seamus dubhghaill

Promoting Irish Culture and History from Little Rock, Arkansas, USA


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Death of Archbishop Luciano Storero

Michael Sullivan US AmbassadoArchbishop Luciano Storero, former Apostolic Nuncio in Ireland and Archbishop of the Titular See of Tigimma, dies in Dublin on October 1, 2000.

Storero is born in Pinasca, Italy on September 26, 1926. He is ordained into the priesthood on June 29, 1949. On November 22, 1969 he is appointed Titular Archbishop of Tigimma and the same day is appointed an Apostolic Delegate. He is appointed Apostolic Nuncio on December 24, 1970 to the Dominican Republic. He serves as Pro-Nuncio to Gabon and Cameroon from 1973. He is the Apostolic Nunciature to India from 1976 to 1981. He also serves as Apostolic Nunciature to Venezuela from 1981. On November 15, 1995 he is appointed the tenth Apostolic Nunciature to Ireland. He remains in that position until his death.

It is reported in the United States in January, 2011, as Nuncio to Ireland in 1997, Storero signed a two-page letter that warns the Irish bishops against implementing a policy “that included ‘mandatory reporting’ of suspected abusers to civil authorities.” The policy, which had been approved by the Irish bishops, put the Irish church in opposition to Storero and the Vatican.

That opposition is not reversed at least until Cardinal Joseph Aloisius Ratzinger (the future Pope Benedict XVI) is put in charge of the Congregation for the Doctrine of the Faith by Pope John Paul II in 2001. At that time the Vatican begins to tip the balance in canon law in favour of the victims. “But has [the Pope] done enough?” asks a report earlier in 2011 on the Irish television network RTÉ. “The Vatican has yet to acknowledge its contribution in creating the problem in the first place … [when] they put the reputation of the Church and the avoidance of scandal over the concerns for the victims [under Storero and before].”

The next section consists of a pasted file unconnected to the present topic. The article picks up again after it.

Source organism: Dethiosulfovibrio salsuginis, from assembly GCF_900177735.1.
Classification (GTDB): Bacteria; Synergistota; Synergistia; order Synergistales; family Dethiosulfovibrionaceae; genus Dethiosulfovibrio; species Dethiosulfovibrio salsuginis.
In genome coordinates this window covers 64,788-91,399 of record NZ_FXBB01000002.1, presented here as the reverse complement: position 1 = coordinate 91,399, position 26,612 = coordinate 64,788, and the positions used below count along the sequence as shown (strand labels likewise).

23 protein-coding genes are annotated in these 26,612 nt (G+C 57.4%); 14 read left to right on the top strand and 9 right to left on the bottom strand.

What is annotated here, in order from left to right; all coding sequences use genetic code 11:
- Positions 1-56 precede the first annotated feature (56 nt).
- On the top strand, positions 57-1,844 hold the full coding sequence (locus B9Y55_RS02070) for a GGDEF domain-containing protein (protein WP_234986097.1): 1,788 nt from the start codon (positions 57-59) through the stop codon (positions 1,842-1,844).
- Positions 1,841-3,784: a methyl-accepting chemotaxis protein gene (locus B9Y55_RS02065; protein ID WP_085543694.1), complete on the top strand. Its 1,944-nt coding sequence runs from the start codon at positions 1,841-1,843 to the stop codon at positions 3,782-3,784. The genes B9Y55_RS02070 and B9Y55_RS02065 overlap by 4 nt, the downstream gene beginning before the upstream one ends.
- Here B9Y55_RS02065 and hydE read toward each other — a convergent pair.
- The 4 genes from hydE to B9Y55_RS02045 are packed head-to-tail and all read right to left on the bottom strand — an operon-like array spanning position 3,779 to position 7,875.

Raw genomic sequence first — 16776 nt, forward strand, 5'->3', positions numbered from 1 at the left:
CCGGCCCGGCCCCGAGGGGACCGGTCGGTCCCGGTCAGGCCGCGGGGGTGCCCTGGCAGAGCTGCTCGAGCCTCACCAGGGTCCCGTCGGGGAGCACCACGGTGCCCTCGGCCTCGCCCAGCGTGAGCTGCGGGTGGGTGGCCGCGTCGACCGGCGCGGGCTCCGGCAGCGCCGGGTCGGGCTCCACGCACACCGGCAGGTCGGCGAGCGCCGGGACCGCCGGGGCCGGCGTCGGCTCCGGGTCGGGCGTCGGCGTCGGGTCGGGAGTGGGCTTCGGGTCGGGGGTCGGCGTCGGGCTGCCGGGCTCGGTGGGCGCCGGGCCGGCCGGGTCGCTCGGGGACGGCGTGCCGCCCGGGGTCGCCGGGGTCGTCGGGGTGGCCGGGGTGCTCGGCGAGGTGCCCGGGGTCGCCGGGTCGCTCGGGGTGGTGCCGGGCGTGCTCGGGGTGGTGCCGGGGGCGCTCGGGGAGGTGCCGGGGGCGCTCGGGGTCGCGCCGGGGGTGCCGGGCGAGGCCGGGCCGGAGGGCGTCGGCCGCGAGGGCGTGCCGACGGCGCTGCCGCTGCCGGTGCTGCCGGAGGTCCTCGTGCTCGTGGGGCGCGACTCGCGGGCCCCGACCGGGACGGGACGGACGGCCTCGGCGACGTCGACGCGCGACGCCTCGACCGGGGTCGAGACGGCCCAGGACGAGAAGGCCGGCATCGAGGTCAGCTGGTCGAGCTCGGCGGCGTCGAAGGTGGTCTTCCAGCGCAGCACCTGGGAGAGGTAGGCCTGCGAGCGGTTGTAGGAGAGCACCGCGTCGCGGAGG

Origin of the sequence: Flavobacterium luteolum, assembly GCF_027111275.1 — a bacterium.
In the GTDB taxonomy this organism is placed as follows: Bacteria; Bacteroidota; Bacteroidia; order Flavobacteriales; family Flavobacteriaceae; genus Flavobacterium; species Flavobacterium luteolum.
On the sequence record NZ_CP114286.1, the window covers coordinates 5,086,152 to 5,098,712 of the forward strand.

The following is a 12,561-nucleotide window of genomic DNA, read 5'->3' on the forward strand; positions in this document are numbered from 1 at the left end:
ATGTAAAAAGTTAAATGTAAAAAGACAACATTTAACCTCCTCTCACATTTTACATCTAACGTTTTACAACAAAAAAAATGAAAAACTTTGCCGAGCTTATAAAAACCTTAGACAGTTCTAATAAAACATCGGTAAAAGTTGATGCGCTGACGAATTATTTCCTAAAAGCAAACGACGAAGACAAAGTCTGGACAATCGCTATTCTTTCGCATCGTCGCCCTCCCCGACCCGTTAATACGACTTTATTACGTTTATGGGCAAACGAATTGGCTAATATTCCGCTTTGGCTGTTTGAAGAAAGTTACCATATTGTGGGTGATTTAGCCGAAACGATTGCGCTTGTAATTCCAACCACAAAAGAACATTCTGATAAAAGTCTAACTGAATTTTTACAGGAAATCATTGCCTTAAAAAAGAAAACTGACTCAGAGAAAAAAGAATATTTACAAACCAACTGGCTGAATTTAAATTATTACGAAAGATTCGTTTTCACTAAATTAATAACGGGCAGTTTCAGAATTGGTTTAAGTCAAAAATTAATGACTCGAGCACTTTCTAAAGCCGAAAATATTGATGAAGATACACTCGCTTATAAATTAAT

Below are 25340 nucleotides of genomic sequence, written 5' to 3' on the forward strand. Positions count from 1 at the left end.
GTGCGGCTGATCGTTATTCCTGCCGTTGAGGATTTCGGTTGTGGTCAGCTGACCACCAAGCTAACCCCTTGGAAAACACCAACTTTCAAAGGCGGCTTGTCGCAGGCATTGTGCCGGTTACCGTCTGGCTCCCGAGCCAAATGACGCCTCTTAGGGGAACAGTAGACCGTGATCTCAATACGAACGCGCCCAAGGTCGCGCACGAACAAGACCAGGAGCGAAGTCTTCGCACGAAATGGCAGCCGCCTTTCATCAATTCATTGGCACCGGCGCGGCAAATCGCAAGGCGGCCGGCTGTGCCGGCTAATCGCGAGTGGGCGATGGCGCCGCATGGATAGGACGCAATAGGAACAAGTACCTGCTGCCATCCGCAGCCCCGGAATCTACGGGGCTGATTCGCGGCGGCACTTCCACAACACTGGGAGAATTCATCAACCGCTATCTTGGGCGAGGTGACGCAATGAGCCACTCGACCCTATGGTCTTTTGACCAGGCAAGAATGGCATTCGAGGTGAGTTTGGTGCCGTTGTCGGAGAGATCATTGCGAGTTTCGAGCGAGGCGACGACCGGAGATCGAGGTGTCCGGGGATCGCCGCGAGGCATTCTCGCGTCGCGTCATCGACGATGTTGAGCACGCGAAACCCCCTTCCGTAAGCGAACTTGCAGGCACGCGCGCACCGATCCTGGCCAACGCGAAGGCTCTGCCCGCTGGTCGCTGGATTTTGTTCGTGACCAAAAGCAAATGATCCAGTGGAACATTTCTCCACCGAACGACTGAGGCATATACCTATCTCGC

Luciano Storero dies of cancer at Mater Private Hospital in Dublin on October 1, 2000. His remains are removed from the hospital to the St. Mary’s Pro-Cathedral in Dublin where Requiem Mass is celebrated at noon on October 3, 2000, before being transferred to Dublin Airport under Army escort for transport to Italy where he is interred in his home town of Pinasca.


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Catherine Nevin Found Guilty of Murder

catherine-nevinOn April 11, 2000, Catherine Nevin (née Scully), in a dramatic end to the two-month trial, is found guilty by a jury at the Central Criminal Court of all four charges against her arising out of the 1996 shooting death of her husband, Tom Nevin, at Jack White’s Inn, a pub owned by the couple in County Wicklow. The jury also finds her guilty on three charges of soliciting others to kill him after five days of deliberation, then the longest period of deliberation in the history of the Republic of Ireland. She is subsequentlty dubbed the “Black Widow” by the press. She is the subject of significant coverage by the tabloid press and Justice Mella Carroll orders a ban on the press commenting on Nevin’s appearance or demeanour during the trial.

Catherine Scully meets Tom Nevin in Dublin in 1970 and they are married in Rome in 1976. Within ten years, they own two houses and manage a pub in Finglas, Dublin. In 1986 they open Jack White’s Inn near Brittas Bay in County Wicklow.

On March 19, 1996, Tom Nevin is killed with a shot from a nine pellet shotgun while counting the day’s takings in Jack White’s Inn. According to Catherine Nevin, she is awakened by someone pressing her face into a pillow. She claims it was a man shouting profanities and holding a knife in his left hand. IR£13,000 is taken from the pub, and the Nevins’ car is stolen. It is later found abandoned in Dublin.

After her conviction, Nevin serves her sentence at the Dóchas Centre, Dublin. She loses an appeal in 2003 and, in 2010, also loses an application to have her conviction declared a miscarriage of justice.

Catherine Nevin is diagnosed with a brain tumor in 2016 and given only months to live by doctors at Dublin’s Mater Private Hospital. She receives compassionate release in late 2017 and dies on February 19, 2018. She denies any involvement in her husband’s murder to the very end.